if ipv6_entered.count('::') > 1:
b = ipv6_entered.split(':')
if len(b) > 8:
for i in range(len(b)):
c = list(b[i])
#There most likely is a much better way than to list out the valid values
d = ['0','1','2','3','4','5','6','7','8','9','a','A','b','B','c','C','d','D','e','E','f','F']
for j in range(len(c)):
if c[j] not in d:

A very interesting part of the ipv6_shortener() function that I ran in to is it’s demand for dynamic variable value in a loop because elements of the list may be deleted at each iteration. That affects the length of the remaining list variable; which in turn affects the amount of iterations needed as the loop comes back to execute next. For this purpose, I’ve used a while loop with a dynamic num_of_loops variable.

def ipv6_shortener(ipv6_entered):
b = ipv6_entered.split(':')
for i in range(len(b)):
c = list(b[i])
num_of_loops = len(c)-1
j = 0
while j < num_of_loops:
if c[j]=='0':
del c[j]
num_of_loops = len(c) - 1
else:
break
b[i]=''.join(c)

The other function is ipv6_expander() In this function, I’ve used padding of 0 values to replace a double colon (::) from a shorter form of an IPv6 address. Since the number of times a double colon (::) can show up in a valid IPv6 address is only once, the number of padding 0s can be thought of as a function of the number of colons(:)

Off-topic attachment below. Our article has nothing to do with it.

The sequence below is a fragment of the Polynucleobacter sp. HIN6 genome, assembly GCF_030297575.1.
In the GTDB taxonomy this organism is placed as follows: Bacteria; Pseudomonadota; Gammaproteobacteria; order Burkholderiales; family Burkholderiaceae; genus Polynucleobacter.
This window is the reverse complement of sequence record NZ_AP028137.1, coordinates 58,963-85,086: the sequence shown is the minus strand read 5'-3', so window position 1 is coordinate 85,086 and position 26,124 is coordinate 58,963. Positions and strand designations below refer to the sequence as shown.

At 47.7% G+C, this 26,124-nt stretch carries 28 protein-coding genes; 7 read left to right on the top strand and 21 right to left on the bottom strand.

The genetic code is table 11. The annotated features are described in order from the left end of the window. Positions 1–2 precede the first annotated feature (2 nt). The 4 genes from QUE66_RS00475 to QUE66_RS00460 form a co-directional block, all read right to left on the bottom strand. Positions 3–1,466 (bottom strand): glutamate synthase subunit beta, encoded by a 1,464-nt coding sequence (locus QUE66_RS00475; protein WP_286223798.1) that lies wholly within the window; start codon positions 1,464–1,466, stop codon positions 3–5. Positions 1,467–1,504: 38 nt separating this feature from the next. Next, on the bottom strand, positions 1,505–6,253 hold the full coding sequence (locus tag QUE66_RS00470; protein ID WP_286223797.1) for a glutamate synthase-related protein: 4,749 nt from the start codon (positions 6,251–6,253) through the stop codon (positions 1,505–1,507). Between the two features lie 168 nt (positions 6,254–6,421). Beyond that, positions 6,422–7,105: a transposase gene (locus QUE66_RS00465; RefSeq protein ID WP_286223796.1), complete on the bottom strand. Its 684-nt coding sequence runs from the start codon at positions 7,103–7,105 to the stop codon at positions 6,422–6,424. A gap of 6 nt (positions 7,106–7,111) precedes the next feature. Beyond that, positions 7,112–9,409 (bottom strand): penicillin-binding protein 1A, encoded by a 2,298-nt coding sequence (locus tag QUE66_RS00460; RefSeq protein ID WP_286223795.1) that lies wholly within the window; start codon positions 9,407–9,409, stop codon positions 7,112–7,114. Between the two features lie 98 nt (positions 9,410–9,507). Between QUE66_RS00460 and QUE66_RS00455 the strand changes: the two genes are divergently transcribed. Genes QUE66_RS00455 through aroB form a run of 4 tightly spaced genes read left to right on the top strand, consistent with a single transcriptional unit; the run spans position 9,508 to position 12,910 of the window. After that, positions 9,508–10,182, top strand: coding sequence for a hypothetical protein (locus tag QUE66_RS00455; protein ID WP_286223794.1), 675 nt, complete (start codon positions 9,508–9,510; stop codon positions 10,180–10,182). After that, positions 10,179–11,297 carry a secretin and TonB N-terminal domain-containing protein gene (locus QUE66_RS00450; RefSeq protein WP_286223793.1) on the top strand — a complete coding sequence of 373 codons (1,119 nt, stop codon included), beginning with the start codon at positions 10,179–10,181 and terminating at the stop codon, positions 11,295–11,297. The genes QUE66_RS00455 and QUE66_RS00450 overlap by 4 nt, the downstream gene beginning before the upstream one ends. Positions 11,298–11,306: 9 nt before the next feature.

If there are 2 colons in the IPv6 address, padding 6 0s is necessary. If 3, padding 5 0s and so on. I’ve to say there is one unhandled exception I’ve left in this stanza of code. i.e. If the number of elements in a quartet is exactly 4, using a string padding approach doesn’t cut it.

def ipv6_expander(ipv6_entered):
if '::' in ipv6_entered:
else:
b = ipv6_entered.split(':')
for i in range(len(b)):
c = list(b[i])
for j in range(4-len(c)):
c.insert(j,'0')
b[i]=''.join(c)

The main() function is where I’ve prompted the user to interact with the code. Respective function calls are made to the appropriate function depending on the user’s choice of operation.

def main():
while True:
print "\nWhat operation would you like to perform?\n\t1. Shorten an IPv6 address\n\t2. Expand an IPv6 address\n\t3. Exit"
try:
choice = int(raw_input('Select an option: '))
except ValueError:
print "\nYour choice of operation is incorrect. Please select 1, 2 or 3."
continue
if choice==1:
ipv6_validator(ipv6_entered)
ipv6_shortener(ipv6_entered)
elif choice==2:
ipv6_validator(ipv6_entered)
ipv6_expander(ipv6_entered)
elif choice==3:
exit()
else:
print "\nPLEASE ENTER A VALID CHOICE TO TRY AGAIN.\n"

if __name__ == '__main__':
main()

While I’m certain plenty of improvements can be made to this code and there are a million other ways to do the same thing, I’m unlikely to dwell on it for now. I’ve grabbed the fundamental lessons I was aiming to get out of the process of writing it; such as:

• the immutability of strings
• working with list variable types in Python
• when to prefer while loops instead of for loops
• how Python treats local and global variables
• how to handle different exceptions to adapt messaging to variable user inputs and so on.

This is my first relatively long Python code. The process has made me aware of the influence from my distant past (i.e. good ol’ college days) of dabbling with C++. Hopefully, as I proceed, I’ll learn more Pythonic ways of writing to achieve the same end.

Going forward, I’ll lean towards coding aimed at manipulating router and switch outputs and practical scripts that could help automate grunt work day-to-day type tasks. Let me know if you have similar ideas if you’re working on any.